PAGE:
Background: Dietary pattern assessment by healthcare providers leads to a better understanding of usual intake and evaluation of nutritional status, systemic health, and disease. Interprofessional team members can use such information to provide interventions leading to improved health outcomes. Objective: The aim was to explore the dietary patterns of adults seen in a dental clinic using the Rapid Eating and Activity Assessment for Patients (REAP) tool. Methods: This was a cross-sectional study of data from 220 adult patients (aged 18-89 years) who had a diet evaluation completed in a dental school clinic. Demographic information and REAP responses were obtained from the electronic health record and reported using frequency distributions. Results: The study sample (N=220) was 50.0% male (n= 110). The median (IQR) age and BMI were 56.0 years (IQR=48.2, 66.0) and 28.0 kg/m2 (IQR= 24.3, 32.8 kg/m2), respectively; 73.5% had a BMI considered overweight or obese. Approximately one-third reported usually/sometimes eating sweets more than twice/day (n=74, 35.9%) and drinking more than 16 ounces of SSBs (n=74, 34.1%). Most reported usually/sometimes eating less than 3 servings of whole grains (n=165, 75.0%), 2-3 servings of fruit (n=155, 71.1%), or 3-4 servings of vegetables (n=121, 70.8%) daily. Seventy-two percent (n=156) indicated they were willing to make dietary changes. Conclusion: This study revealed that the dietary patterns of adults seen in a dental school clinic did not align with the Dietary Guidelines for Americans recommendations. Diet assessment is feasible in this setting and may be an important part of interprofessional education.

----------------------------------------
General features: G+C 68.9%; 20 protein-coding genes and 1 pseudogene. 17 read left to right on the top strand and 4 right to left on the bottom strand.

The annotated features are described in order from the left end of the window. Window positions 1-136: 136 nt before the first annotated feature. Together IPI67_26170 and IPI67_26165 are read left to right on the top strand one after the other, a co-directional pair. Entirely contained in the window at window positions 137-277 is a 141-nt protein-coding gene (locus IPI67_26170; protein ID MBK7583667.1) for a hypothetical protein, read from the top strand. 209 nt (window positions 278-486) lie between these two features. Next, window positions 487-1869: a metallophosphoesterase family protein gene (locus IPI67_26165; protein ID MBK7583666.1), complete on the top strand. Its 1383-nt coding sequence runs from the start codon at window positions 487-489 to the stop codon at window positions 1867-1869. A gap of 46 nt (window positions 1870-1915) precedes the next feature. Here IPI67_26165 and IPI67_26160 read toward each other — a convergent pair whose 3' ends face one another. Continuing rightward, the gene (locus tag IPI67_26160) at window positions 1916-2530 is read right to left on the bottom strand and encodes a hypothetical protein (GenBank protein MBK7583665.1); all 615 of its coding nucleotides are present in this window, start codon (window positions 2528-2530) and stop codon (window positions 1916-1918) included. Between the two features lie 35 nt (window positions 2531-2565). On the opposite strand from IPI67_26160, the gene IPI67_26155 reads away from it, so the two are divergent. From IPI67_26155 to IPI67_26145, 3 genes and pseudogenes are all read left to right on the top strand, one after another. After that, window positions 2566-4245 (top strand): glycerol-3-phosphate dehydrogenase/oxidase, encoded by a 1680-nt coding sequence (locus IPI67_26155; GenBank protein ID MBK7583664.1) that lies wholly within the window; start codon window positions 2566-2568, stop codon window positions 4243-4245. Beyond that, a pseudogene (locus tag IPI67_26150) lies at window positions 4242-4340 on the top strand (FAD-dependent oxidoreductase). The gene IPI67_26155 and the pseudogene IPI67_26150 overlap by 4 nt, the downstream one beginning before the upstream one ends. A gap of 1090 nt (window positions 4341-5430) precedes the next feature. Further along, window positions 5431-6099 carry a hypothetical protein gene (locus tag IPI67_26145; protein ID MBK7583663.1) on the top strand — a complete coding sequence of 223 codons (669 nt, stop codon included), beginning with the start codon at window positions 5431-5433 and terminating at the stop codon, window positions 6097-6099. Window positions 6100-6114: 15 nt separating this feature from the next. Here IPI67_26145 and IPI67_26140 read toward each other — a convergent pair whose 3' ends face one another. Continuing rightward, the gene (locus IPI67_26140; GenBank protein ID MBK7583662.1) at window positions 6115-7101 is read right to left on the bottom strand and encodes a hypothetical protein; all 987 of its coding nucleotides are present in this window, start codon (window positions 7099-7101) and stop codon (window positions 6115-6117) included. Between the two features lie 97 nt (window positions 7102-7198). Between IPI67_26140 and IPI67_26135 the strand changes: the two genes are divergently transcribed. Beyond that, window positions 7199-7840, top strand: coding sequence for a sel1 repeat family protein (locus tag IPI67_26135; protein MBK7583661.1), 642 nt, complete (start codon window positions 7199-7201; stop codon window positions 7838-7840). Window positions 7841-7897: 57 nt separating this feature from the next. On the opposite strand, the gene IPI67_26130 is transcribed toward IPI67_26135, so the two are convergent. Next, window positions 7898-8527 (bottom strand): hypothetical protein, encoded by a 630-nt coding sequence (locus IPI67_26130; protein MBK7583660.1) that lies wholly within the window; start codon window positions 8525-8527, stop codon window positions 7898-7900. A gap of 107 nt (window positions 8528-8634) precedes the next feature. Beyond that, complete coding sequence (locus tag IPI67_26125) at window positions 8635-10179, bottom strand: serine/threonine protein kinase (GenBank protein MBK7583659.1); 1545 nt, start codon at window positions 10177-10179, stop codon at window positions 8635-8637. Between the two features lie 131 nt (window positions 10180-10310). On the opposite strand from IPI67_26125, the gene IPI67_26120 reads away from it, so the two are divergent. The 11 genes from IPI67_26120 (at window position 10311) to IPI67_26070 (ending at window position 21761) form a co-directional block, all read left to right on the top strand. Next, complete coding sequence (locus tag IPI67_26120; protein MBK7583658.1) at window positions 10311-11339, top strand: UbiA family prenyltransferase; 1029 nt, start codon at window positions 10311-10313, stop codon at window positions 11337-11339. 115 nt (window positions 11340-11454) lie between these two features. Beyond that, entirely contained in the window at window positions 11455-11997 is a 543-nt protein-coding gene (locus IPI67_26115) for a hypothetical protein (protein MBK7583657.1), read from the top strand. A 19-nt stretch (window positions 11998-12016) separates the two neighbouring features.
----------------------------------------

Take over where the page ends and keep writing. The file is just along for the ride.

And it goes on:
Wiley, Katherine; Zelig, Rena; Samavat, Hamed; and Rigassio Radler, Diane
"Exploring Dietary Patterns with the Rapid Eating and Activity Assessment for Patients (REAP) Tool in a Dental School Clinic,"
Journal of Dietetic Education: Vol. 1:
1, Article 2.
Available at: https://ecommons.udayton.edu/jde/vol1/iss1/2